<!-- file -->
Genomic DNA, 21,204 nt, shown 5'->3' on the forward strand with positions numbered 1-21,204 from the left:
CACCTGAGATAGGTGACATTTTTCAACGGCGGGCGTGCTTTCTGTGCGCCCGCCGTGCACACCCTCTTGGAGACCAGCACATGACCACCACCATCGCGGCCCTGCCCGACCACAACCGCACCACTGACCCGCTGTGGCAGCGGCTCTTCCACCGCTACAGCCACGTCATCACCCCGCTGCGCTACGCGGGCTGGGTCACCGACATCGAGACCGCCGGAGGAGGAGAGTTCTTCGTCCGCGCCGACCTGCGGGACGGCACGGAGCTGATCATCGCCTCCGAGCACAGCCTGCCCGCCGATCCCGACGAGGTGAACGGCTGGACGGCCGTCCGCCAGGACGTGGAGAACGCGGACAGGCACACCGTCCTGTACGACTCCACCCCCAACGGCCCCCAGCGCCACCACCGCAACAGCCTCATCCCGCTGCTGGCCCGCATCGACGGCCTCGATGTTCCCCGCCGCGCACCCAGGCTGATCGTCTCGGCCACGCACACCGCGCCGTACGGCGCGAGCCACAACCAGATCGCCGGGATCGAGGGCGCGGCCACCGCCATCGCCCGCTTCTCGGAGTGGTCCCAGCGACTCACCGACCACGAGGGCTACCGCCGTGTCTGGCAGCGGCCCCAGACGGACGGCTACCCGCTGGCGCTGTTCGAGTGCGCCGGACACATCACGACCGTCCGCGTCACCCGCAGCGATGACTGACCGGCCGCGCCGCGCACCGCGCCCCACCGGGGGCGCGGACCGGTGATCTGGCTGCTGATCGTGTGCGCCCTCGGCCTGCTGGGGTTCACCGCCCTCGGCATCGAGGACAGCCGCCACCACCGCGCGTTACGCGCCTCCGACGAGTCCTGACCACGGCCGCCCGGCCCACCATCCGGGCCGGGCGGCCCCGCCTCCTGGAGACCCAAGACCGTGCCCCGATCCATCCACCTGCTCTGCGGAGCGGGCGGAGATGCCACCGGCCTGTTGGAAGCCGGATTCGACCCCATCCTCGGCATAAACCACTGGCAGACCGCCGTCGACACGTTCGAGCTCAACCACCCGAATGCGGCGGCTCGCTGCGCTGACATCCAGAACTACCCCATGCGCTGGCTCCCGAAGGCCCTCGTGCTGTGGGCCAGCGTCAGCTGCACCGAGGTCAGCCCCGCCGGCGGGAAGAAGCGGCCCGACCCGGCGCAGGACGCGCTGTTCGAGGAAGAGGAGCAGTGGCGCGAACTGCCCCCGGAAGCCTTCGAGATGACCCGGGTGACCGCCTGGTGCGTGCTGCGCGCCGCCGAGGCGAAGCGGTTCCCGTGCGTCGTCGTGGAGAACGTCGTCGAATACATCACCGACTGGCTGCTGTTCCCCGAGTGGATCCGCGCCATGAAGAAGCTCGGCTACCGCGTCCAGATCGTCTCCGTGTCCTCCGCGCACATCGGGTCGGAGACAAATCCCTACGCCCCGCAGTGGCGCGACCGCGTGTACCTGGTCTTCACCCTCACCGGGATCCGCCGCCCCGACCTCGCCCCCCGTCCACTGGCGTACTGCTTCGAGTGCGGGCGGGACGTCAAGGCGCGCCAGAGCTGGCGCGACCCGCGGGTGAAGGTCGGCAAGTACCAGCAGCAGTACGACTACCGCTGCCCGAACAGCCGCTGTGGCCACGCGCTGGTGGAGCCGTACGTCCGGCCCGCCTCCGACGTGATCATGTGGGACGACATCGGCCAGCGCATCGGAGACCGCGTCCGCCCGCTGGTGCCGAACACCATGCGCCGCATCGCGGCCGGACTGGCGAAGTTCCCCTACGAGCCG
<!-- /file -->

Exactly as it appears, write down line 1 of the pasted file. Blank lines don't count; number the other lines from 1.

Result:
Genomic DNA, 21,204 nt, shown 5'->3' on the forward strand with positions numbered 1-21,204 from the left: